This theater image released by Jim Randolph Media Relations shows, from left, Julia Bray, Byron Jennings, Carolyn McCormick and Michael McCarty in a scene from Jeffrey Hatcher’s new comedy “Ten Chimneys,” performing off-Broadway at the Theatre at St. Clement’s in New York. (AP Photo/Jim Randolph Media Relations, Carol Rosegg)
NEW YORK (AP) — In “The Seagull,” which Chekhov considered a comedy, the main themes are regret, artistic longing and ill-fated love, [auth] with tension and cruelty lurking beneath the surface.
Those Chekhovian layers of angst, featured in relationships among theater people visiting a country estate, are smartly paralleled in Jeffrey Hatcher’s new comedy “Ten Chimneys.” A charming, frothy off-Broadway production from The Peccadillo Theater Company opened Wednesday night at The Theatre at St. Clement’s.
The prolific Hatcher, (“Never Gonna Dance” and “Dr. Jekyll & Mr. Hyde” among others), takes plenty of liberties with reality here. He based his lively comedy on one fact: In August 1937, legendary American theatrical couple Alfred Lunt and Lynn Fontanne, (played with flair by Byron Jennings and Carolyn McCormick), rehearsed several scenes from “The Seagull” while summering with friends and family at their large country home, Ten Chimneys, in Genesee Depot, Wis.
Hatcher has filled his fictional story about that event with witty period humor, often achieving an air of glittering lightness reminiscent of Noel Coward (a real-life friend of the Lunt-Fontanne crowd.) Witticisms fly like darts, as Hatcher takes pains to ensure comedic parallels to Chekhov’s play, but not too darkly. Director Dan Wackerman’s skilled staging and unhurried pace let the plot unfold naturally, like its languid summer setting.
Lunt and Fontanne are portrayed with gentle mockery as charming, self-absorbed narcissists. McCormick makes grandiose gestures and finds melodrama in nearly every interaction. She easily inhabits her larger-than-life character, and her brittle, self-aware delivery renders her pointed banter deliciously acerbic. Jennings is debonair and slightly effete as Lunt, whose hushed-up secret adds another layer of intrigue.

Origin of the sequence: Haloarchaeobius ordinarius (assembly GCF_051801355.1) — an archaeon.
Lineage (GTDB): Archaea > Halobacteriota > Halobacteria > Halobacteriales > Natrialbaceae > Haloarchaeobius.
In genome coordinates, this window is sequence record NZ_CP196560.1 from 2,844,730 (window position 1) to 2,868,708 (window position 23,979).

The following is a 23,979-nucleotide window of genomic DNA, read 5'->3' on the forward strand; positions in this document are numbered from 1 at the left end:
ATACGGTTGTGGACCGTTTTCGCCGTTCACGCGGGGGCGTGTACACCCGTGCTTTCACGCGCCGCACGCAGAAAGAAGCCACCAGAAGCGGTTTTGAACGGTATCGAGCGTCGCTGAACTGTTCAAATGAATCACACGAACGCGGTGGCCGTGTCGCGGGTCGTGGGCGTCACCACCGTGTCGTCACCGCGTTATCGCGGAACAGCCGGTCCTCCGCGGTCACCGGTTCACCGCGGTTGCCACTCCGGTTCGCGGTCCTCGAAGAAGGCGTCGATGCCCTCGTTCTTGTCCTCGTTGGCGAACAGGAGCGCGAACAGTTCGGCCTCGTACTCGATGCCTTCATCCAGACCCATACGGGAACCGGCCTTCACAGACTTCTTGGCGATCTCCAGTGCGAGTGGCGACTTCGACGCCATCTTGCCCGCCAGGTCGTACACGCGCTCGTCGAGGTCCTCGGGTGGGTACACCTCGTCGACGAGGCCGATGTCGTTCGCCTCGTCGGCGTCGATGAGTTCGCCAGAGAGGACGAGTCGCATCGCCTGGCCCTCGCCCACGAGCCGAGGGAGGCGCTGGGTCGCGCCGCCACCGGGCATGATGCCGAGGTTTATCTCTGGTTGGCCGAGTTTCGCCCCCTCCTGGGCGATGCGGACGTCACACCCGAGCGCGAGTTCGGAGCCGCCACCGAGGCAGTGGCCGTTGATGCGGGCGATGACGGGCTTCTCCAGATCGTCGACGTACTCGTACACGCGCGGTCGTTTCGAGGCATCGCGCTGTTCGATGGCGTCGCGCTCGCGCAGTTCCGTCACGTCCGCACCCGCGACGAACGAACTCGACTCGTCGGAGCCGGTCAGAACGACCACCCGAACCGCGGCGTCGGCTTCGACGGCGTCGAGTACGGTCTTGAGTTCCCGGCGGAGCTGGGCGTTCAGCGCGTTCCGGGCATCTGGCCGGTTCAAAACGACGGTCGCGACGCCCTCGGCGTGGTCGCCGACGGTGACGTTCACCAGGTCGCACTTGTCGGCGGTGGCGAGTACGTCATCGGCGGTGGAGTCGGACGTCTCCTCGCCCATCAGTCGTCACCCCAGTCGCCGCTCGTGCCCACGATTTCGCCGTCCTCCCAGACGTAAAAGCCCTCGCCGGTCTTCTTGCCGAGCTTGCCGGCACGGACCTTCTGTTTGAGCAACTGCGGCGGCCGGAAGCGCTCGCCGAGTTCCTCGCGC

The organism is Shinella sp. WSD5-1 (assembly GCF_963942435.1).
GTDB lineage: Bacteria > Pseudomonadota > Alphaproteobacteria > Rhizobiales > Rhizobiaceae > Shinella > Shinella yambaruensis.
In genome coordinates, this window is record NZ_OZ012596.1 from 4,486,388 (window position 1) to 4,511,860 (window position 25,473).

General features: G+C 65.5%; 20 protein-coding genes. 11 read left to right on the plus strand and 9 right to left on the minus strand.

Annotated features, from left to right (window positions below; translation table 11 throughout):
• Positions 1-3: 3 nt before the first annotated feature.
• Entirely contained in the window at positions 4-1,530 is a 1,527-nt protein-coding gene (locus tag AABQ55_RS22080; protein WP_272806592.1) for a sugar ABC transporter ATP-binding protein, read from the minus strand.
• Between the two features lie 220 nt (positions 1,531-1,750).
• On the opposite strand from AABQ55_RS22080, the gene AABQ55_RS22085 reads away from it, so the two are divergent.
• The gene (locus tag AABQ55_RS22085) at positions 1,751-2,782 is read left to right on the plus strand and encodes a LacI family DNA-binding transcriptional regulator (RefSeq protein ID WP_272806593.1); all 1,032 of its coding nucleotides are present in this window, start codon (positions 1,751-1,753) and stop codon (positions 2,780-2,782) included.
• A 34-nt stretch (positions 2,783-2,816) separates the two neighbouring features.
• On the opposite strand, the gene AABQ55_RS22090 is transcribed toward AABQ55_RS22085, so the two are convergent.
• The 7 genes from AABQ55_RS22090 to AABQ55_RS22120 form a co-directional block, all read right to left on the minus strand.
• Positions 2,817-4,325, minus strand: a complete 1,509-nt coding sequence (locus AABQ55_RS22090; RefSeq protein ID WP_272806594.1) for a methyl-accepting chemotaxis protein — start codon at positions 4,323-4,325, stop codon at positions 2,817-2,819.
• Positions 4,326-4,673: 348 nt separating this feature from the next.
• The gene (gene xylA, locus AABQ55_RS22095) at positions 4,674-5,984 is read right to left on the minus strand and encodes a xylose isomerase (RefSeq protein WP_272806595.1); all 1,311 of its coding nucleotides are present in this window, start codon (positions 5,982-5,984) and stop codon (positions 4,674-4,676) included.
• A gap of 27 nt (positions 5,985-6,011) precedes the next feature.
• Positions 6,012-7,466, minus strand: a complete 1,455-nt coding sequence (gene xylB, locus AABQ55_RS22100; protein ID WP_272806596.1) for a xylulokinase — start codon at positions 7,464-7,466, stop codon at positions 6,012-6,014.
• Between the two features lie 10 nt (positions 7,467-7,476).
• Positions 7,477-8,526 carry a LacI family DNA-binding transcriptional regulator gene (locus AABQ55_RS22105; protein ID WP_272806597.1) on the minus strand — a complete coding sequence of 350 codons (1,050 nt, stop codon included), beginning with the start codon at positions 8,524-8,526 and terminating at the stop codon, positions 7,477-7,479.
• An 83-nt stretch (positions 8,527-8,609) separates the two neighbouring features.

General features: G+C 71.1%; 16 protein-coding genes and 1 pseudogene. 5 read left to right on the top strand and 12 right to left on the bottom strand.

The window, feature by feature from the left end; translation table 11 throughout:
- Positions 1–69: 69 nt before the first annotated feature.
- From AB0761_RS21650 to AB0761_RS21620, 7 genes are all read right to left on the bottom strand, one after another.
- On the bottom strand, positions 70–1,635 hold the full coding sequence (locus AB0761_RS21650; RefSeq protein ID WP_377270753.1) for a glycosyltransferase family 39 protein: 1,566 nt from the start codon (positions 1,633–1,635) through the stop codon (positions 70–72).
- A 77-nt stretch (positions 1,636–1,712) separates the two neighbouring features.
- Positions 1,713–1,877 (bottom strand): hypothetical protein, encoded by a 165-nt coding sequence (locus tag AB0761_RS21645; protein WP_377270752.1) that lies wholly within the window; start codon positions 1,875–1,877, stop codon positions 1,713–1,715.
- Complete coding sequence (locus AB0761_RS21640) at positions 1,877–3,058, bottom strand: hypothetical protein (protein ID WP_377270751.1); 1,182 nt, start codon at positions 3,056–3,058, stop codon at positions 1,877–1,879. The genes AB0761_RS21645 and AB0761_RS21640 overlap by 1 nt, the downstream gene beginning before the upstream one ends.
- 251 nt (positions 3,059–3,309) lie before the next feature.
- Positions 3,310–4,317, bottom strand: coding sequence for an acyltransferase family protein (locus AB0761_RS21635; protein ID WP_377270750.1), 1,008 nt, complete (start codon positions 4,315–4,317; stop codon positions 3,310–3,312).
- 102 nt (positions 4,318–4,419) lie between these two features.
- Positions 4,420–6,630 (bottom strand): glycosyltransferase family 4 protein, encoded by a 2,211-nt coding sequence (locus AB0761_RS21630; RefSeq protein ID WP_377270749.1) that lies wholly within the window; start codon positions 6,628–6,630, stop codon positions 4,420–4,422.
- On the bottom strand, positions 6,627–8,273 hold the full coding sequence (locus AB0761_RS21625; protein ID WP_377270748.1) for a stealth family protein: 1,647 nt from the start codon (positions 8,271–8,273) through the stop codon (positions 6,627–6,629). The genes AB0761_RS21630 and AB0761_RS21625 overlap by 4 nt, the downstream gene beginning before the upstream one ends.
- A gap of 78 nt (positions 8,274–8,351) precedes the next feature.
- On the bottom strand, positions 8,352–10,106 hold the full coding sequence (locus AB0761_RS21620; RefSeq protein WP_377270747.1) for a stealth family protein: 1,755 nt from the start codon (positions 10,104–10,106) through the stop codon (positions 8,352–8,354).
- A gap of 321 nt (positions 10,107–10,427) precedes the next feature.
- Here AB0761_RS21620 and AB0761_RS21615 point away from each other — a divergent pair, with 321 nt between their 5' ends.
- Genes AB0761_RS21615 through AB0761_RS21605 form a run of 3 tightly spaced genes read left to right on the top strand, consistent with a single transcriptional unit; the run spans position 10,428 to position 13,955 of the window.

Sidney Greenstreet (nicely portrayed by Michael McCarty) and a very young Uta Hagen (a serious yet sly Julia Bray) both visit Ten Chimneys to rehearse. Hagen made her real-life Broadway review with the Lunts in 1938, as Nina in “The Seagull.” Hatcher’s not-so-innocent Hagen soon creates a tense love triangle as she flirts with a delighted Lunt. But Fontanne sees through the ingenue’s ploys, and McCormick masterfully conveys her no-longer-young character’s realistic yet rueful feelings.
Lucy Martin is wildly funny as Hattie, Lunt’s smothering prima donna of a mother. These fictional diva-in-laws continually and elegantly bicker. Referring to a pending rehearsal, Fontanne says archly, “Alfred, it’s perfectly all right with me if your mother wants to watch. With Chekhov there’s always a large, dark presence looming about.”
Hattie’s neglected daughter, unhappily married Louise, is played with seething truculence by Charlotte Booker. Lunt’s step-brother Carl, who earns his living as a pool shark, is given a careless geniality by John Wernke. The period atmosphere is enhanced by some beautiful outfits designed by Sam Fleming, and the detailed, rotating set and sunny outdoor lighting are by Harry Feiner.
Romance or maternal jealousy are not these folks’ biggest problems, as things darken in Act 2. The plot sags a bit when the action skips to post-war 1945 and Hagen has an anti-climactic face-off with Fontanne. But the final scene effectively circles back to the light-hearted, theatrical homage at the crux of this play-within-a-play.